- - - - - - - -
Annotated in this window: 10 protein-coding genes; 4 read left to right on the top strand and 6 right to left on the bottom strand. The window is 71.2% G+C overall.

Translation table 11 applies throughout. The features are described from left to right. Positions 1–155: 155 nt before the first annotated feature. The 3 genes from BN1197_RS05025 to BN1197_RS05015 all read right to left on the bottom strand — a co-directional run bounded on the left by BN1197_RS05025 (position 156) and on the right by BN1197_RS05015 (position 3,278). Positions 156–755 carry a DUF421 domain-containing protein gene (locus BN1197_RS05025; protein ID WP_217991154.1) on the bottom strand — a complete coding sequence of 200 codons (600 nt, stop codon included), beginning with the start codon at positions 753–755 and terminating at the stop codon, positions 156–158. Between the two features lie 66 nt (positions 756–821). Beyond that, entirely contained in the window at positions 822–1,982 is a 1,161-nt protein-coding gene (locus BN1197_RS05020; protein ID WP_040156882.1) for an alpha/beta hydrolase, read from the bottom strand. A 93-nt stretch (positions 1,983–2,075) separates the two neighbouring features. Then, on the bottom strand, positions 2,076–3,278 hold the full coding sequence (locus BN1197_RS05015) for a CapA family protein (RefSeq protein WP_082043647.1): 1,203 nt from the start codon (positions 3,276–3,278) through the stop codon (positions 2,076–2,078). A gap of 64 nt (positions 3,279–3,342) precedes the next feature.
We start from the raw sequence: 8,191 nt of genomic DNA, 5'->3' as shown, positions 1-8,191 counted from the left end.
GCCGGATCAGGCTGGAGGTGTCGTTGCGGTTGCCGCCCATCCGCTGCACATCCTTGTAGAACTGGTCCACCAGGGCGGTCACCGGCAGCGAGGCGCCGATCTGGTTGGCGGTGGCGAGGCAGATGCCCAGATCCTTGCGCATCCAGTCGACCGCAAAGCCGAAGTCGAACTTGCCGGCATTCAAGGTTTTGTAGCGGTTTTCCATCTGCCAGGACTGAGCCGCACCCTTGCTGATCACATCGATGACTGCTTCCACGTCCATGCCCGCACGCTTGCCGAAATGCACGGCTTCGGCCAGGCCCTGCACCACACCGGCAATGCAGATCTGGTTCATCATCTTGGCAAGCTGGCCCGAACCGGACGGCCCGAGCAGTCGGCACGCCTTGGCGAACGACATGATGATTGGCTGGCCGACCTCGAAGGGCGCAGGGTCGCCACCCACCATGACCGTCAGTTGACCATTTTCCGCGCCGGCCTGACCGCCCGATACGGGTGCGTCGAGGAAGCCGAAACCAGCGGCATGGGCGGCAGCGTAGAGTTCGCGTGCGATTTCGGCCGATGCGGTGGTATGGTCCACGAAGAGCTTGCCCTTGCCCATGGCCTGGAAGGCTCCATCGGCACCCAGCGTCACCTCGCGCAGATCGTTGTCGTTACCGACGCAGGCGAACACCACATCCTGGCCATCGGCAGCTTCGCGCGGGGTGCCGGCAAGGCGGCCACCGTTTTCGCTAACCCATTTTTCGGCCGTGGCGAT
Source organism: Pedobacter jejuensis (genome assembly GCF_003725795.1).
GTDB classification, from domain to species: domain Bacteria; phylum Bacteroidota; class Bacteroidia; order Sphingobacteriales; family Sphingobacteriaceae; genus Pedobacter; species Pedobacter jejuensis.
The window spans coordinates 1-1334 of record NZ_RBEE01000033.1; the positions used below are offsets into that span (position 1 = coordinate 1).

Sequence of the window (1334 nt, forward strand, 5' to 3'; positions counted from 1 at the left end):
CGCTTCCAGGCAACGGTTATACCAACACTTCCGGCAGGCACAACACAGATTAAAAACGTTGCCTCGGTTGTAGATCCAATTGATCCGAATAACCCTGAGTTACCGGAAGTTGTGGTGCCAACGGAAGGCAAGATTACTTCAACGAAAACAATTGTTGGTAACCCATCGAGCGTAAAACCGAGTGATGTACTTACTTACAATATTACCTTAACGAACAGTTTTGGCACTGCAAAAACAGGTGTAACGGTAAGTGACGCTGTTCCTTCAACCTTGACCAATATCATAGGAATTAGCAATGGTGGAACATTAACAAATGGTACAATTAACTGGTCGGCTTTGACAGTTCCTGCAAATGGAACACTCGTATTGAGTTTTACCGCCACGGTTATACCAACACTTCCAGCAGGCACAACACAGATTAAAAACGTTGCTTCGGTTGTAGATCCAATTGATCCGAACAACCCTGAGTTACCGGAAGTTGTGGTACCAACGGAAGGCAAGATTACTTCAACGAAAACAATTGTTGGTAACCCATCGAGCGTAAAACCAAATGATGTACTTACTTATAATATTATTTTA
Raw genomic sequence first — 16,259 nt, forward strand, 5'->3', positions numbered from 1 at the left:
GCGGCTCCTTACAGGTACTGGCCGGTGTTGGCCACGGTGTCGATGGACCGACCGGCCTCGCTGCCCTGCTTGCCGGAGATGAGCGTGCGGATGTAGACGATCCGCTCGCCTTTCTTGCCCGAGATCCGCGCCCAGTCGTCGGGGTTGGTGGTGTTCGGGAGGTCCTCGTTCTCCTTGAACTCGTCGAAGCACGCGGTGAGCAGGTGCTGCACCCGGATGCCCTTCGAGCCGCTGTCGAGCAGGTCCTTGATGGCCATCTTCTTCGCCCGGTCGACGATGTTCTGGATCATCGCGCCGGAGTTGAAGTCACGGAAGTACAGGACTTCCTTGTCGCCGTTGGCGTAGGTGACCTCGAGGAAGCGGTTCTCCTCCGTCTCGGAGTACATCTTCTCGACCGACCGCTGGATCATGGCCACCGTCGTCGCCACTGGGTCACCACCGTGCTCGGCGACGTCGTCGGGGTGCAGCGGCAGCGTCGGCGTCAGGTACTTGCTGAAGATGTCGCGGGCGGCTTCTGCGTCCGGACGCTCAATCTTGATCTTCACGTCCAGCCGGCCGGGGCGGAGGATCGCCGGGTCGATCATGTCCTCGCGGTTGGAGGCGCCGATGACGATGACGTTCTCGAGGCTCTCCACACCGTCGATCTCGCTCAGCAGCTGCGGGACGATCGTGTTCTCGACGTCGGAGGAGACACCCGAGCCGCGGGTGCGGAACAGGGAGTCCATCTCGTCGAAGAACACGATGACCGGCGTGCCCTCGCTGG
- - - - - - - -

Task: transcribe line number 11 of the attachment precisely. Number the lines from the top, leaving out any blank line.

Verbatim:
GCGGCTCCTTACAGGTACTGGCCGGTGTTGGCCACGGTGTCGATGGACCGACCGGCCTCGCTGCCCTGCTTGCCGGAGATGAGCGTGCGGATGTAGACGATCCGCTCGCCTTTCTTGCCCGAGATCCGCGCCCAGTCGTCGGGGTTGGTGGTGTTCGGGAGGTCCTCGTTCTCCTTGAACTCGTCGAAGCACGCGGTGAGCAGGTGCTGCACCCGGATGCCCTTCGAGCCGCTGTCGAGCAGGTCCTTGATGGCCATCTTCTTCGCCCGGTCGACGATGTTCTGGATCATCGCGCCGGAGTTGAAGTCACGGAAGTACAGGACTTCCTTGTCGCCGTTGGCGTAGGTGACCTCGAGGAAGCGGTTCTCCTCCGTCTCGGAGTACATCTTCTCGACCGACCGCTGGATCATGGCCACCGTCGTCGCCACTGGGTCACCACCGTGCTCGGCGACGTCGTCGGGGTGCAGCGGCAGCGTCGGCGTCAGGTACTTGCTGAAGATGTCGCGGGCGGCTTCTGCGTCCGGACGCTCAATCTTGATCTTCACGTCCAGCCGGCCGGGGCGGAGGATCGCCGGGTCGATCATGTCCTCGCGGTTGGAGGCGCCGATGACGATGACGTTCTCGAGGCTCTCCACACCGTCGATCTCGCTCAGCAGCTGCGGGACGATCGTGTTCTCGACGTCGGAGGAGACACCCGAGCCGCGGGTGCGGAACAGGGAGTCCATCTCGTCGAAGAACACGATGACCGGCGTGCCCTCGCTGG